Base founder Hena Mehta on taking out a loan is a good idea

A few years ago, Hena Mehta, CEO and founder of Based, a platform for women to gain financial independence, faced a dilemma. She had been admitted to an MBA program in the United States and was figuring out how to pay for it. The thought of taking out a massive student loan at the age of 28 scared him, but paying it off with his personal savings would have meant having none at the end of the program. While she now has a better idea of ​​when a loan should be taken, it was confusing then.

Wondering if taking out a loan means living beyond your means? When is the right time and in what scenarios should you take out a loan? Mehta gives us some tips to find out.

Let’s start with the basics. To pay for anything, you have two options: use your existing savings and investments or borrow money. Deciding which option to choose depends on several things. Some reasons are objective while others are subjective; depending on your situation and your personal preferences.

Construction assets

If the goal of a loan is to build an asset, such as a house or an education, then it makes sense to borrow money to pay for that purchase. A trump card is something we expect increase in value, pay dividends or generate long-term income.

However, if the purpose of the loan is to cover some personal expenses – which are basically living beyond what you can afford – then don’t take that loan. As for utility loans, such as those taken out for the purchase of a car, considering that you find a fairly reasonable rate of interest, can be reviewed as needed.

A funny acronym: DTI

You can’t talk about a financial topic without an acronym. The DTI, or debt-to-income ratio, is the portion of your monthly (net) income that is allocated to EMI payments. The principal of the loan + the interests are distributed over the duration of the loan to constitute the EMI. The rule of thumb and recommendation here is to ensure that this ratio does not exceed 30-40% to ensure a healthy personal cash flow.

Simple, right? So if you earn Rs. 10,000 (after tax) per month, make sure you don’t pay more than Rs. 3000-Rs. 4000 for all EMI payments. Lenders also take this ratio, along with your credit rating, into account when approving a new loan for you.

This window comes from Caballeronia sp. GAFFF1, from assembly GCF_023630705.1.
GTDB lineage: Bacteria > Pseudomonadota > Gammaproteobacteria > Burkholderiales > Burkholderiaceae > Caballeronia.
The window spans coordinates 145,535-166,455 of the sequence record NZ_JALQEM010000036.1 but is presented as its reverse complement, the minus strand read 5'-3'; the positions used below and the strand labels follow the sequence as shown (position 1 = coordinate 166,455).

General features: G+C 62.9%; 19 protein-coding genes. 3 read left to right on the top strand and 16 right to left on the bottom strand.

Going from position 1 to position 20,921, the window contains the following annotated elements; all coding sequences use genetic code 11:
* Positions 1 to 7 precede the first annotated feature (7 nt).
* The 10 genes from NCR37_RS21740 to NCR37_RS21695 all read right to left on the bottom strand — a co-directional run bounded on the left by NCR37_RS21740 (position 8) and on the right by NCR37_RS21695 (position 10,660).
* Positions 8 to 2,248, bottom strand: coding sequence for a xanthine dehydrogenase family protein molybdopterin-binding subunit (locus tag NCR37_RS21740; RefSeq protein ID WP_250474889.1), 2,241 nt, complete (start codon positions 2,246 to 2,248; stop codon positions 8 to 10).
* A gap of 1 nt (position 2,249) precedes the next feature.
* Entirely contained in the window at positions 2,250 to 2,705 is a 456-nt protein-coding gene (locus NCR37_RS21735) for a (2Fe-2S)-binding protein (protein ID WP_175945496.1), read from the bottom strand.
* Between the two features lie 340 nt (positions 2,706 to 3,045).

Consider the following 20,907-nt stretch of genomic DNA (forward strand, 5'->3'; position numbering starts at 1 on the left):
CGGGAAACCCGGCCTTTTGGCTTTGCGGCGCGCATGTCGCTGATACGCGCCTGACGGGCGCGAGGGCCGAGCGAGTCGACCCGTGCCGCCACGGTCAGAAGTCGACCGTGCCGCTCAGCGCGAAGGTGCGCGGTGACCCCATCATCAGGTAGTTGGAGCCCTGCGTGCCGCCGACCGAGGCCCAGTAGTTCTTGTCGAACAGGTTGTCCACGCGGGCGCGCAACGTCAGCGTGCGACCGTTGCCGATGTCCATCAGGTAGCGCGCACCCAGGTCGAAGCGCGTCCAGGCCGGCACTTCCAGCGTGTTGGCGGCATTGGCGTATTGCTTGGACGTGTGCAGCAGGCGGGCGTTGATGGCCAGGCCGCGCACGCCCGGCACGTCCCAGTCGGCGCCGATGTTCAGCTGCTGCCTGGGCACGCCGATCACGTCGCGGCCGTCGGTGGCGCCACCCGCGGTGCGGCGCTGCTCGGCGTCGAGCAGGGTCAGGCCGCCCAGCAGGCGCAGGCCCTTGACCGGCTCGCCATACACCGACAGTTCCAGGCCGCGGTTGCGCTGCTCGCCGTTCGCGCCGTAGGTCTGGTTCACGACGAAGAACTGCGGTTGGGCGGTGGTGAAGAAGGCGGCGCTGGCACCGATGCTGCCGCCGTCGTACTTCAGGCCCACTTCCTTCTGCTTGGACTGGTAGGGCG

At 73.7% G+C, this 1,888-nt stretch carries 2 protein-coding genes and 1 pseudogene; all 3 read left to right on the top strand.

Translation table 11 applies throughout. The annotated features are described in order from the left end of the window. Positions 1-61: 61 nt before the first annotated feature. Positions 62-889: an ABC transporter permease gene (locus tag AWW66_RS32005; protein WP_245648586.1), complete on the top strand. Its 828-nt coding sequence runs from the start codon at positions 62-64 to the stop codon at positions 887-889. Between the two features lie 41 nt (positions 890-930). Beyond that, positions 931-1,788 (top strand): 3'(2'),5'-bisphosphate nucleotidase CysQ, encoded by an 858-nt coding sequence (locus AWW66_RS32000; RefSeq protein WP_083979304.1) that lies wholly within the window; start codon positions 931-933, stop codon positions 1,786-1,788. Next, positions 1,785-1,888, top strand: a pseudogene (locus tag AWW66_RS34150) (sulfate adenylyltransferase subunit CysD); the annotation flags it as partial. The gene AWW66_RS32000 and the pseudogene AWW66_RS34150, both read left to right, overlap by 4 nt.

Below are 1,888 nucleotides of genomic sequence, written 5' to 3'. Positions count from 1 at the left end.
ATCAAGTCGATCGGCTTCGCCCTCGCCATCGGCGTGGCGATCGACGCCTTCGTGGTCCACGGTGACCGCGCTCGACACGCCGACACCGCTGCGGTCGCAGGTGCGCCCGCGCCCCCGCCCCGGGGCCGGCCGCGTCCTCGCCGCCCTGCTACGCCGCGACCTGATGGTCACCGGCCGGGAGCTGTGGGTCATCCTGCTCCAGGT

Credit card loan

Are credit cards the solution?

I’ll try to be brief and sweet here. Credit card loan is good when you are able to pay it off in full at the end of the monthly cycle. Not just the minimum amount, but the entire outstanding balance.

Why? Well, because credit card debt is one of the most expensive loans you can take out (interest rates are 35-40% per annum). However, if used responsibly, it can help build a good credit rating that could come in handy for other loans in the future, like a home loan or business loan. You also get free credit for one month at a time!

Beware: the debt trap

Going into debt to pay off debt is a slippery slope: for example, if you take out a personal loan (which usually has high interest rates) to pay off credit card debt. It can become a vicious cycle and you should try to avoid it. Eventually, paying off all the debts will become almost impossible. Some of the first signs that you might fall into the debt trap include a high DTI ratio (over 50%), a constant maximum of your credit card limit, too many outstanding loans and l inability to save money each month.

If you find yourself in the debt trap, try to pay off the expensive loans first, that is, the loans with the highest interest. Automate payments by keeping payment dates close to payday, so you don’t miss any IMEs. Above all, do not take additional loans. Review and redefine your monthly budgets and priorities to make sure your spending is under control and you are able to save. For a few months, consider limiting your spending to the essentials until you reduce your liabilities.

Zero interest loans? Yes please!*

Sometimes sellers offer Zero rate IME payment options to boost sales of their products. These are common for home appliances, electronics, gadgets, etc. Zero interest IMEs are a good way to save money and improve your credit score, assuming you can pay off the loan on time.
* Is there a catch? Perhaps. Make sure there are no hidden fees and charges if you are using zero interest loans.

Take a loan

Dos and Don’ts

Before you decide to take out a loan, ask yourself why you are doing it and if you can afford to pay it back on time.

To do :
Take a loan when you use it to build an asset
Make sure your DTI is well below 40%
Pay off your credit card bills in full, on time, every time
Use interest-free EMI options, assuming there are no hidden costs and fees

Not to do :
Don’t use loans to spend more than you can afford
Don’t take out additional loans if you feel like you might fall into the debt trap

As for the dilemma of paying for my MBA, I ended up going with a small student loan, and paying the rest with my savings. If I had taken out a larger loan, I probably should have taken a job with a company instead of pursuing my entrepreneurial dream. This decision was a combination of objective advice, as well as my personal career choice. Understanding both for yourself is the key!

Images: courtesy of Getty

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